Like Mel, I had not heard of an Elfchen. I flippantly thought it was what you got when you crossed an Elf with a Munchkin, possibly with a bit of Oompaloompah thrown in for good measure.

person holiday people cute
Photo by Public Domain Pictures on

Well, if you’d like an excellent explanation of what an elfchen actually is, click on Mel’s post, she explains it beautifully and wrote a lovely one to demonstrate.

Here is my attempt:



Create something

Worthy of adulation.

A tribute to God’s



I think that meets the requirements, and I am also quite chuffed that I have managed to include three of today’s daily prompts. I couldn’t hope for better. (Oh there goes a fourth 😉 )

I have just realised that this is also the challenge for the Go Dog Go Cafe Tuesday’s Writing Challenge! Click the link below if you’d like to take part:

Tuesday Writing Prompt Challenge February 12, 2019

FOWC with Fandango — Tribute

Tell the Story Challenge – Light of Hope

Teresa, The Haunted Wordsmith has tagged me in this tell the story challenge with this great picture. See her post below and check out the great story she wrote called The Shadow Man:


Here is my fictional story:

I grew up on a rocky island on the west coast of Scotland. There were a few people eking out a living from that poor soil. A few crofters farming and keeping those scrawny tough sheep that were the only kind that could survive the winter storms. We had a little community that grew up around the lighthouse. My grandfather was the lighthouse keeper and my Mother was the baker. Twelve families survived on the island, we even had a small school that I went to with seven other children. The school teacher was a crotchety old lady by the name of Mrs MacReady her husband was the minister of the small church or Kirk.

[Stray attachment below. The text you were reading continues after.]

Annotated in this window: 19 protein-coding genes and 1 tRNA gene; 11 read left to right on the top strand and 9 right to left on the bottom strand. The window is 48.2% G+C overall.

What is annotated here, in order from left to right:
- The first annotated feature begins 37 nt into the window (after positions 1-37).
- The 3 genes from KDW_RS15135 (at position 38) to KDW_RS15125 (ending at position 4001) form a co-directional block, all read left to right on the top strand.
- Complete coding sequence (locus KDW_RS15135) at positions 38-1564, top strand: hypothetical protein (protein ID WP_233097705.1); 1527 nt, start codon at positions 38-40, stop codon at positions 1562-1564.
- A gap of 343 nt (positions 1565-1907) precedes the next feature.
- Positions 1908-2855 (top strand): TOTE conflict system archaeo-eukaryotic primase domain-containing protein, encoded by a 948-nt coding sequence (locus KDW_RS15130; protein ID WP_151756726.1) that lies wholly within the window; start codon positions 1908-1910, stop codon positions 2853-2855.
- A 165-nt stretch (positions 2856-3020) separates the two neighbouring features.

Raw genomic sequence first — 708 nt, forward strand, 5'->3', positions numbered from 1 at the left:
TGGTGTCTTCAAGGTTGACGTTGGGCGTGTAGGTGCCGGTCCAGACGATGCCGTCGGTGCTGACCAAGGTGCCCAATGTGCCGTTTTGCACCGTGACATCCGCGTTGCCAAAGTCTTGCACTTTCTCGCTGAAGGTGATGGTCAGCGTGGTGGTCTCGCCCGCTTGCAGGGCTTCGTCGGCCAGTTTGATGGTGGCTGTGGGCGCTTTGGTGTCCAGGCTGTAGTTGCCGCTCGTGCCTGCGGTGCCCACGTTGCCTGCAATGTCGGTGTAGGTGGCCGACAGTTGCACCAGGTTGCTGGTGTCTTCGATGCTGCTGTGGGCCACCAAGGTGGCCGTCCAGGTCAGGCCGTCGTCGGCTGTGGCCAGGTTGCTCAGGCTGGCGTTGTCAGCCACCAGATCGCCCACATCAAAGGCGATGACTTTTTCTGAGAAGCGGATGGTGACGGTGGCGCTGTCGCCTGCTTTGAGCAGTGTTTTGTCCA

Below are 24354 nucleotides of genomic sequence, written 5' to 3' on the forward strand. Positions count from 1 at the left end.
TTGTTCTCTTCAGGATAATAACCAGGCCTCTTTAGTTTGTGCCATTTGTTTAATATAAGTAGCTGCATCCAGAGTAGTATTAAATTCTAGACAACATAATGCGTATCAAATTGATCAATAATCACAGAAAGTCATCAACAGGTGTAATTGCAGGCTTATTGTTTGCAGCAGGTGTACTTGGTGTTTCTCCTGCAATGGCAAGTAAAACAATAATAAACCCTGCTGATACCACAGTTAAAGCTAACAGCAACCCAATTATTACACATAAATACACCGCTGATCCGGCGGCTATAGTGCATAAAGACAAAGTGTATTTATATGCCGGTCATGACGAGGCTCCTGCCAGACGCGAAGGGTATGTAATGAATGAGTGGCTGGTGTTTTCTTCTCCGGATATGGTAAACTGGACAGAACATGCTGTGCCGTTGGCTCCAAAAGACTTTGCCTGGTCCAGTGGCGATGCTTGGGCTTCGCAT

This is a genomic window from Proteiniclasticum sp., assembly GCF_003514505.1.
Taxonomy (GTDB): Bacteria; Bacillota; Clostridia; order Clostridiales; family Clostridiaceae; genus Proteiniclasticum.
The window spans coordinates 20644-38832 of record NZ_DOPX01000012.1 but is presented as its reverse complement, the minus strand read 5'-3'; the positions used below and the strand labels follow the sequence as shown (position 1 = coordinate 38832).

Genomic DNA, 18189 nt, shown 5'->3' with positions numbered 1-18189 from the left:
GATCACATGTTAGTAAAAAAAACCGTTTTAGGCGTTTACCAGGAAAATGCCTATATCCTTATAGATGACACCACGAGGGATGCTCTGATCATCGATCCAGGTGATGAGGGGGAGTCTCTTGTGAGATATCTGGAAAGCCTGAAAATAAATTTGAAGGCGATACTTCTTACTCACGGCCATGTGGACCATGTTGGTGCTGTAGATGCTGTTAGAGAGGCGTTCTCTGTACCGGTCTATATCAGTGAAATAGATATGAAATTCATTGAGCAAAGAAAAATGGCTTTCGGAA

Growing up there had been tough but I remember we were a close-knit community and there was plenty of love.

Time swept by and before I knew it, I was too old to attend the small community school. Three of us were now old enough to go to big school. Myself, Rory Campbell and Alexander MacLeod. I remember the day when we had to board the ferry that took us across the water to the town. It was too long a journey to make daily. We would be living in ‘digs’ until the end of the term. It would be three whole months before we would see our families again. I stood there on the dockside shivering, not from the cold but petrified with fear. I had never been ‘off island’ before. People did make the crossing to buy things but I had never had any interest in leaving my home.